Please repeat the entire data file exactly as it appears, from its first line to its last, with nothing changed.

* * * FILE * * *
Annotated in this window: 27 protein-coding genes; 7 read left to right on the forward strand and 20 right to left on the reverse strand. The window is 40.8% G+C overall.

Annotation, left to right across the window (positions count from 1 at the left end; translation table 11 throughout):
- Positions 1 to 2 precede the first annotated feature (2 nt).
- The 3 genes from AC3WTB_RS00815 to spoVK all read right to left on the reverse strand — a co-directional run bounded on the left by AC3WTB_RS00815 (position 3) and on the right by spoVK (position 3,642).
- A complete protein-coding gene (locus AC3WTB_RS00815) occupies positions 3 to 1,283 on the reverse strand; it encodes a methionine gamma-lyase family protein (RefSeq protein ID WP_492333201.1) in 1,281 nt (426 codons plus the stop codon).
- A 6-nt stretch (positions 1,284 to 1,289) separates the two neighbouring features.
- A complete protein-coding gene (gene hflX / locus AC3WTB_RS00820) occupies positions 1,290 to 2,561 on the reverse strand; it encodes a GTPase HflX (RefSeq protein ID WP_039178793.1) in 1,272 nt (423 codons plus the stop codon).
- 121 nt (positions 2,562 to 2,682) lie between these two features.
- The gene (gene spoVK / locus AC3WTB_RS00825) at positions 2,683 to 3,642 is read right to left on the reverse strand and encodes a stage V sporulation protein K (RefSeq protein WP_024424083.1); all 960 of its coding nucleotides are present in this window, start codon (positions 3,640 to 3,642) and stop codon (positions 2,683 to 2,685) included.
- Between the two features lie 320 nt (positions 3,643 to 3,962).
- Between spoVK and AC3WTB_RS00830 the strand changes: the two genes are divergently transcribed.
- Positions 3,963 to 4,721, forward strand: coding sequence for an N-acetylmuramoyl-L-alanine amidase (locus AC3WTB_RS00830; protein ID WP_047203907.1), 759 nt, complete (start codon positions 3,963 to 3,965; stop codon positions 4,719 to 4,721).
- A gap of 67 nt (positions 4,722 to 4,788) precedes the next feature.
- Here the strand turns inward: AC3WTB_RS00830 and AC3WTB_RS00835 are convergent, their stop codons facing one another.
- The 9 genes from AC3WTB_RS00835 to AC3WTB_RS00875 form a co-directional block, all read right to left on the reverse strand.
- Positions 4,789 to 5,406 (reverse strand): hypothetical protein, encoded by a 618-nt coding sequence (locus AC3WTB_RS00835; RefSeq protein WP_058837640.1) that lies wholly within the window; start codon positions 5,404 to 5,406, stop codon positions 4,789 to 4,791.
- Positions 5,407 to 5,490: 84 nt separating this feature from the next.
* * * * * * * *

Annotated in this window: 27 protein-coding genes; 7 read left to right on the forward strand and 20 right to left on the reverse strand. The window is 40.8% G+C overall.

Annotation, left to right across the window (positions count from 1 at the left end; translation table 11 throughout):
- Positions 1 to 2 precede the first annotated feature (2 nt).
- The 3 genes from AC3WTB_RS00815 to spoVK all read right to left on the reverse strand — a co-directional run bounded on the left by AC3WTB_RS00815 (position 3) and on the right by spoVK (position 3,642).
- A complete protein-coding gene (locus AC3WTB_RS00815) occupies positions 3 to 1,283 on the reverse strand; it encodes a methionine gamma-lyase family protein (RefSeq protein ID WP_492333201.1) in 1,281 nt (426 codons plus the stop codon).
- A 6-nt stretch (positions 1,284 to 1,289) separates the two neighbouring features.
- A complete protein-coding gene (gene hflX / locus AC3WTB_RS00820) occupies positions 1,290 to 2,561 on the reverse strand; it encodes a GTPase HflX (RefSeq protein ID WP_039178793.1) in 1,272 nt (423 codons plus the stop codon).
- 121 nt (positions 2,562 to 2,682) lie between these two features.
- The gene (gene spoVK / locus AC3WTB_RS00825) at positions 2,683 to 3,642 is read right to left on the reverse strand and encodes a stage V sporulation protein K (RefSeq protein WP_024424083.1); all 960 of its coding nucleotides are present in this window, start codon (positions 3,640 to 3,642) and stop codon (positions 2,683 to 2,685) included.
- Between the two features lie 320 nt (positions 3,643 to 3,962).
- Between spoVK and AC3WTB_RS00830 the strand changes: the two genes are divergently transcribed.
- Positions 3,963 to 4,721, forward strand: coding sequence for an N-acetylmuramoyl-L-alanine amidase (locus AC3WTB_RS00830; protein ID WP_047203907.1), 759 nt, complete (start codon positions 3,963 to 3,965; stop codon positions 4,719 to 4,721).
- A gap of 67 nt (positions 4,722 to 4,788) precedes the next feature.
- Here the strand turns inward: AC3WTB_RS00830 and AC3WTB_RS00835 are convergent, their stop codons facing one another.
- The 9 genes from AC3WTB_RS00835 to AC3WTB_RS00875 form a co-directional block, all read right to left on the reverse strand.
- Positions 4,789 to 5,406 (reverse strand): hypothetical protein, encoded by a 618-nt coding sequence (locus AC3WTB_RS00835; RefSeq protein WP_058837640.1) that lies wholly within the window; start codon positions 5,404 to 5,406, stop codon positions 4,789 to 4,791.
- Positions 5,407 to 5,490: 84 nt separating this feature from the next.